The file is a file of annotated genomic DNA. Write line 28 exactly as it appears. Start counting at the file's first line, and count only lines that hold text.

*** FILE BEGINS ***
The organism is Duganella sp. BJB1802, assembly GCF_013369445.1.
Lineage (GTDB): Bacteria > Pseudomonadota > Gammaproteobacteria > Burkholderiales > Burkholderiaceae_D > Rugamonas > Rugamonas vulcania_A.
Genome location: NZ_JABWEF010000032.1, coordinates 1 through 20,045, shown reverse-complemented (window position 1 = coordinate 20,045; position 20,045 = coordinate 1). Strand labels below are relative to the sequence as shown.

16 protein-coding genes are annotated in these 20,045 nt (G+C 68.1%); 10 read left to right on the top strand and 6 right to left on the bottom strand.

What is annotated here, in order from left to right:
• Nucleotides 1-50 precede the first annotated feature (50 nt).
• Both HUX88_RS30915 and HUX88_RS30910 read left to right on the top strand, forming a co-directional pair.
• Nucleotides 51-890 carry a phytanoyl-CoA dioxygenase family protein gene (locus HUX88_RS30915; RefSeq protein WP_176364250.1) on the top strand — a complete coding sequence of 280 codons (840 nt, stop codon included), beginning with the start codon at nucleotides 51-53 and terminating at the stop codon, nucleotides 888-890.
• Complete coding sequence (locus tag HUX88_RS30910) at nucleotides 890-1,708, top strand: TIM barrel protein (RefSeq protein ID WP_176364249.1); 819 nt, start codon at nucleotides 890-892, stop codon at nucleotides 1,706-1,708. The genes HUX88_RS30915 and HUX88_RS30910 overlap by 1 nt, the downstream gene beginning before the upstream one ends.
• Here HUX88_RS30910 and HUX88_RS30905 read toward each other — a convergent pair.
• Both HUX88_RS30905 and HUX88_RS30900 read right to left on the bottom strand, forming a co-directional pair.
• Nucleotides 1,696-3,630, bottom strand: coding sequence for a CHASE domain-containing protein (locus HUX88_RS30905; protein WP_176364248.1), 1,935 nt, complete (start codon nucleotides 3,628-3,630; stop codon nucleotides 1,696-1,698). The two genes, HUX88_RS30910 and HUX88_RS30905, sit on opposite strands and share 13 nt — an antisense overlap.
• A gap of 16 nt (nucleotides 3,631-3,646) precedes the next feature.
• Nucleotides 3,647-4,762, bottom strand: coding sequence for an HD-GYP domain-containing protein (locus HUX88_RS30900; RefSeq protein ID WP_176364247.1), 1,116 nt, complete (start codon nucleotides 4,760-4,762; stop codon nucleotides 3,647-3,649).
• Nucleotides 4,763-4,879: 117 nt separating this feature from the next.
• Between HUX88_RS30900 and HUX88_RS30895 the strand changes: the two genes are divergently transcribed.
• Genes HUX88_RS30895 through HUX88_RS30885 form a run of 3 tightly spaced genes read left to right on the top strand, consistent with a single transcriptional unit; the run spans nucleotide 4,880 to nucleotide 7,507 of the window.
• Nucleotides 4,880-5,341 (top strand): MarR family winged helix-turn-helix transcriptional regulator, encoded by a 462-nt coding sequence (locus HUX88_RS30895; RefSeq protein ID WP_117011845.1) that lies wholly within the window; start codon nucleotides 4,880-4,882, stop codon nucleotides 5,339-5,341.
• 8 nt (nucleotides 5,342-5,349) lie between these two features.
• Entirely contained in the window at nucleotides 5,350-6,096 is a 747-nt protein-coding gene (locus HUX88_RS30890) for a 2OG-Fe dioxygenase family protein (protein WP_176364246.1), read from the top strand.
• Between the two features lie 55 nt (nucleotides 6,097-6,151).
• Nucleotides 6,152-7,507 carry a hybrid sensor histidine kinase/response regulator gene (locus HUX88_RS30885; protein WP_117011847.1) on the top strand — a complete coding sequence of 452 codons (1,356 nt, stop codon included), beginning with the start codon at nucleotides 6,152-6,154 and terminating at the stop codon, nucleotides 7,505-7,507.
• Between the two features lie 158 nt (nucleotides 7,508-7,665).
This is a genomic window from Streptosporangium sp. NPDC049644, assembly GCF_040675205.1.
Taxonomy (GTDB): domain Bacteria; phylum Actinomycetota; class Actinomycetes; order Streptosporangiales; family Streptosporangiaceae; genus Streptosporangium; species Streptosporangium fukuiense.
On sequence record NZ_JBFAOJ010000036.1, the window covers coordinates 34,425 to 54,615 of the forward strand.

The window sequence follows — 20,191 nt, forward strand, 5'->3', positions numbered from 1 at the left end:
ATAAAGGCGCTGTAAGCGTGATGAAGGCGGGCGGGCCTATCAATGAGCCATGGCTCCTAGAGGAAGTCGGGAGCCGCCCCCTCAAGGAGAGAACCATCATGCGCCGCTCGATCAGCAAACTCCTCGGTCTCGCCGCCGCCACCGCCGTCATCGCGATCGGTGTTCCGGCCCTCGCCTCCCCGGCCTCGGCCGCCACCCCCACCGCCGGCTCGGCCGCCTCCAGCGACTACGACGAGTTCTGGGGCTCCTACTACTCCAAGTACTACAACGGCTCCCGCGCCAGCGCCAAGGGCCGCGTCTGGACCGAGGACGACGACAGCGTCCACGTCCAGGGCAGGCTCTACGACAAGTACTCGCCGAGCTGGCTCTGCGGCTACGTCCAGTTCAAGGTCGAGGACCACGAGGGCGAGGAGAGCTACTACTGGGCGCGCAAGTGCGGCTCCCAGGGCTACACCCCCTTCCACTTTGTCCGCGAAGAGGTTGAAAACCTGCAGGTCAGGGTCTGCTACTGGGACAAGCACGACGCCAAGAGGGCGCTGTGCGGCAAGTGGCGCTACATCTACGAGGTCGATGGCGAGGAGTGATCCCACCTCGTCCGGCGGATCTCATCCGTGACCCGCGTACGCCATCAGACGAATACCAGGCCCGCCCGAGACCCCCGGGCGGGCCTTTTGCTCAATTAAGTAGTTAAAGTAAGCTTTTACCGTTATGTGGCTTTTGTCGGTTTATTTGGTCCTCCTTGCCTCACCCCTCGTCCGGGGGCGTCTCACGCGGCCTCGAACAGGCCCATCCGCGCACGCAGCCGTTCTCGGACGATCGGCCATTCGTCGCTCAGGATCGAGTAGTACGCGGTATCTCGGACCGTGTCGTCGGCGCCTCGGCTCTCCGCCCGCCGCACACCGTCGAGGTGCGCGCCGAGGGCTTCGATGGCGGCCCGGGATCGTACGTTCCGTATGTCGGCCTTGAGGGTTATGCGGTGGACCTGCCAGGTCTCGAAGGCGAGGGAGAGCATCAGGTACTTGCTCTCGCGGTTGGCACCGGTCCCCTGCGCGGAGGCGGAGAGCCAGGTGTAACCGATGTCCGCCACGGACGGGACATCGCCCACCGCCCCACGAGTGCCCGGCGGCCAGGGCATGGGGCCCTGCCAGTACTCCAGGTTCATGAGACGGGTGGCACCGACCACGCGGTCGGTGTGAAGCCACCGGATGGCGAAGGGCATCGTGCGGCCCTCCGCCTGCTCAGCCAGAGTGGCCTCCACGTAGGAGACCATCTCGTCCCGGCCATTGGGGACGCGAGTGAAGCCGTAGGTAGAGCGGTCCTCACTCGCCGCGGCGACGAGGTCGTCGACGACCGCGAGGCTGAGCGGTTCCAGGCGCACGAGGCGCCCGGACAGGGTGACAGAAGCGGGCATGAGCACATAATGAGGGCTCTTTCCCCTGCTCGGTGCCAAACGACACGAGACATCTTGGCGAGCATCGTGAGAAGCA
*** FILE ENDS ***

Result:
ATAAAGGCGCTGTAAGCGTGATGAAGGCGGGCGGGCCTATCAATGAGCCATGGCTCCTAGAGGAAGTCGGGAGCCGCCCCCTCAAGGAGAGAACCATCATGCGCCGCTCGATCAGCAAACTCCTCGGTCTCGCCGCCGCCACCGCCGTCATCGCGATCGGTGTTCCGGCCCTCGCCTCCCCGGCCTCGGCCGCCACCCCCACCGCCGGCTCGGCCGCCTCCAGCGACTACGACGAGTTCTGGGGCTCCTACTACTCCAAGTACTACAACGGCTCCCGCGCCAGCGCCAAGGGCCGCGTCTGGACCGAGGACGACGACAGCGTCCACGTCCAGGGCAGGCTCTACGACAAGTACTCGCCGAGCTGGCTCTGCGGCTACGTCCAGTTCAAGGTCGAGGACCACGAGGGCGAGGAGAGCTACTACTGGGCGCGCAAGTGCGGCTCCCAGGGCTACACCCCCTTCCACTTTGTCCGCGAAGAGGTTGAAAACCTGCAGGTCAGGGTCTGCTACTGGGACAAGCACGACGCCAAGAGGGCGCTGTGCGGCAAGTGGCGCTACATCTACGAGGTCGATGGCGAGGAGTGATCCCACCTCGTCCGGCGGATCTCATCCGTGACCCGCGTACGCCATCAGACGAATACCAGGCCCGCCCGAGACCCCCGGGCGGGCCTTTTGCTCAATTAAGTAGTTAAAGTAAGCTTTTACCGTTATGTGGCTTTTGTCGGTTTATTTGGTCCTCCTTGCCTCACCCCTCGTCCGGGGGCGTCTCACGCGGCCTCGAACAGGCCCATCCGCGCACGCAGCCGTTCTCGGACGATCGGCCATTCGTCGCTCAGGATCGAGTAGTACGCGGTATCTCGGACCGTGTCGTCGGCGCCTCGGCTCTCCGCCCGCCGCACACCGTCGAGGTGCGCGCCGAGGGCTTCGATGGCGGCCCGGGATCGTACGTTCCGTATGTCGGCCTTGAGGGTTATGCGGTGGACCTGCCAGGTCTCGAAGGCGAGGGAGAGCATCAGGTACTTGCTCTCGCGGTTGGCACCGGTCCCCTGCGCGGAGGCGGAGAGCCAGGTGTAACCGATGTCCGCCACGGACGGGACATCGCCCACCGCCCCACGAGTGCCCGGCGGCCAGGGCATGGGGCCCTGCCAGTACTCCAGGTTCATGAGACGGGTGGCACCGACCACGCGGTCGGTGTGAAGCCACCGGATGGCGAAGGGCATCGTGCGGCCCTCCGCCTGCTCAGCCAGAGTGGCCTCCACGTAGGAGACCATCTCGTCCCGGCCATTGGGGACGCGAGTGAAGCCGTAGGTAGAGCGGTCCTCACTCGCCGCGGCGACGAGGTCGTCGACGACCGCGAGGCTGAGCGGTTCCAGGCGCACGAGGCGCCCGGACAGGGTGACAGAAGCGGGCATGAGCACATAATGAGGGCTCTTTCCCCTGCTCGGTGCCAAACGACACGAGACATCTTGGCGAGCATCGTGAGAAGCA